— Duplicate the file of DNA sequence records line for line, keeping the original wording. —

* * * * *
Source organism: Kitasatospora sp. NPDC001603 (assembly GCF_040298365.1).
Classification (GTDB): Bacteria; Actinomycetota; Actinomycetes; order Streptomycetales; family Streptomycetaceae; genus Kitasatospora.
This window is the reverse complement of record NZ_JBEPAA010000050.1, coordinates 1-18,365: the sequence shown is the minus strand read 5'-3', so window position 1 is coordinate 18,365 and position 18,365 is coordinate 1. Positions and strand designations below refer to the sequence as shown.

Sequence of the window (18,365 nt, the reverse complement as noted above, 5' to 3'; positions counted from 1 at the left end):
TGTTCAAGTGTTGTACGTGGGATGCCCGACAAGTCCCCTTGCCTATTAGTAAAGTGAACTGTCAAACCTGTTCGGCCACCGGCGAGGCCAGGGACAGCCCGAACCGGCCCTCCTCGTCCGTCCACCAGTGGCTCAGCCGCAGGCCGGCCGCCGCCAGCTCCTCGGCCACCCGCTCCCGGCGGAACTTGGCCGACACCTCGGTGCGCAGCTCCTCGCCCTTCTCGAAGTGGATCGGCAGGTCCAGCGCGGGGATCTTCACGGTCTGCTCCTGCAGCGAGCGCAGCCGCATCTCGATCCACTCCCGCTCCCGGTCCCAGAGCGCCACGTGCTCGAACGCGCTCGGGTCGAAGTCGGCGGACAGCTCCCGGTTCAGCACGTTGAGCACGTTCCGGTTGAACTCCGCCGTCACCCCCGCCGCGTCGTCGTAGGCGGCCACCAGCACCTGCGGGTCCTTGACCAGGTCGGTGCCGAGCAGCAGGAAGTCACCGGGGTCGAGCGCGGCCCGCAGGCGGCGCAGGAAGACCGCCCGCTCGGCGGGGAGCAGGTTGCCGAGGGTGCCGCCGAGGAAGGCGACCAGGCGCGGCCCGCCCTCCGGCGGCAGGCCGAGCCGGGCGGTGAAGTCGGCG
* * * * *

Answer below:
Source organism: Kitasatospora sp. NPDC001603 (assembly GCF_040298365.1).
Classification (GTDB): Bacteria; Actinomycetota; Actinomycetes; order Streptomycetales; family Streptomycetaceae; genus Kitasatospora.
This window is the reverse complement of record NZ_JBEPAA010000050.1, coordinates 1-18,365: the sequence shown is the minus strand read 5'-3', so window position 1 is coordinate 18,365 and position 18,365 is coordinate 1. Positions and strand designations below refer to the sequence as shown.

Sequence of the window (18,365 nt, the reverse complement as noted above, 5' to 3'; positions counted from 1 at the left end):
TGTTCAAGTGTTGTACGTGGGATGCCCGACAAGTCCCCTTGCCTATTAGTAAAGTGAACTGTCAAACCTGTTCGGCCACCGGCGAGGCCAGGGACAGCCCGAACCGGCCCTCCTCGTCCGTCCACCAGTGGCTCAGCCGCAGGCCGGCCGCCGCCAGCTCCTCGGCCACCCGCTCCCGGCGGAACTTGGCCGACACCTCGGTGCGCAGCTCCTCGCCCTTCTCGAAGTGGATCGGCAGGTCCAGCGCGGGGATCTTCACGGTCTGCTCCTGCAGCGAGCGCAGCCGCATCTCGATCCACTCCCGCTCCCGGTCCCAGAGCGCCACGTGCTCGAACGCGCTCGGGTCGAAGTCGGCGGACAGCTCCCGGTTCAGCACGTTGAGCACGTTCCGGTTGAACTCCGCCGTCACCCCCGCCGCGTCGTCGTAGGCGGCCACCAGCACCTGCGGGTCCTTGACCAGGTCGGTGCCGAGCAGCAGGAAGTCACCGGGGTCGAGCGCGGCCCGCAGGCGGCGCAGGAAGACCGCCCGCTCGGCGGGGAGCAGGTTGCCGAGGGTGCCGCCGAGGAAGGCGACCAGGCGCGGCCCGCCCTCCGGCGGCAGGCCGAGCCGGGCGGTGAAGTCGGCG